home of the unhappy customs lady
Taking the Alaska or Taylor highways to or from the Yukon Territory means unavoidable border crossing. Having crossed the US/Canada border numerous times in various locations, I knew what to expect so that in itself is not the reason for this warning. The process is standard. However, the lady for the Canada side of the border on the Alaska Highway was not. She was the most disgruntled government worker I’ve ever come across. Mean, mean, mean. She first asked us where we were from—expected question. Bobby said Alaska. She turned away, turned back at us and rolled her eyes. With an exaggerated sigh and then a scoff (completely unnecessary), she said, “Okay, I’m not blind so let’s try again.” We said Anchorage, this time. She rolled her eyes again. She asked where we were going and how long we’d be gone. At that point we didn’t know so we just said a couple days. She didn’t like that answer at all and slammed down her hand onto the table inside. Then she pointed at something in the back seat and said, “What is that back there?” Naturally, we had to look because we didn’t know what she was pointing at specifically. So, we turned. Lifting up our coats, we named off what we had (which wasn’t much). After we finished, she started raising her voice at us, saying, “Okay. I’m not back there. How about you turn to me and tell me again so I can actually understand you?” We went through the list of 5 items again. Her attitude was horrible and we were crestfallen; she was so mean to us. She threw our passports back at us and told us to go. Our moods were again elevated by the time we reached the first town and everyone else from the Yukon was so nice to us. It was just her. I can understand being cranky if she had a busy border crossing, but judging from the traffic and the wait, only 10 other vehicles—personal and commercial—could have crossed that day. The roads were empty.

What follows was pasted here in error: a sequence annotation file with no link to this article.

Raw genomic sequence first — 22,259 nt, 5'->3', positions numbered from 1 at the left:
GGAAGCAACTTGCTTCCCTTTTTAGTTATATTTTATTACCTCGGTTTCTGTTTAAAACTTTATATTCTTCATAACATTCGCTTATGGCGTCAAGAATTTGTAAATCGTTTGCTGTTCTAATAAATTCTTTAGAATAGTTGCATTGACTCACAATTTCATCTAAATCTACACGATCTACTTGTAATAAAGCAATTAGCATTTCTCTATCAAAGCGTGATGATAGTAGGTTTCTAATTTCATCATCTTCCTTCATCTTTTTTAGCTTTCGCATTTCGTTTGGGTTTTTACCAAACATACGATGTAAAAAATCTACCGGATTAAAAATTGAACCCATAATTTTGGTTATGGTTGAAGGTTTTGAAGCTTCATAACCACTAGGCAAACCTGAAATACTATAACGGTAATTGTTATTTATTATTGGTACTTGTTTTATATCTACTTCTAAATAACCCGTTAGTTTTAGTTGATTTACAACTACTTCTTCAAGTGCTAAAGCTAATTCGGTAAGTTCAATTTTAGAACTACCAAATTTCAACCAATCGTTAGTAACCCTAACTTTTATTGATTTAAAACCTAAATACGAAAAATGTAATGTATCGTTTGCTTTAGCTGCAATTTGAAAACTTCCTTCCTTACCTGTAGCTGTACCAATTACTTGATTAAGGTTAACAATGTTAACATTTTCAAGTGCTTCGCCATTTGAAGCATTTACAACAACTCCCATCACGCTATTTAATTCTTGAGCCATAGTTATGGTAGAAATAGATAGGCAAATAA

On the return trip, the same questions were asked at the US border, but the lady was very nice.
think there's a phone tower out there?
Cell phone service is unreliable. I have Verizon and when I first came to Alaska in 2003, I was promised it would work. It did not. From Sitka, I called on a land line and was told, “well, if you go to Anchorage, you can use it.” Hundreds of miles away from where I was living. When I finally got up to Anchorage, it didn’t work there either. I had to call again and have them adjust some setting to allow for a cooperative tower agreement. What really got me was that other people with the same wireless carrier could make calls so it’s not about which company you have a plan with. Bobby has a local provider and our service was great in certain areas (like in the middle of Denali) and then not available near towns, so it’s not even about that, either. WiFi seems more common than cell service. Find out about your coverage and charges if you have a cell phone and want to use it here. Otherwise, have a back up plan in the event you need to call a tow truck or have another kind of emergency.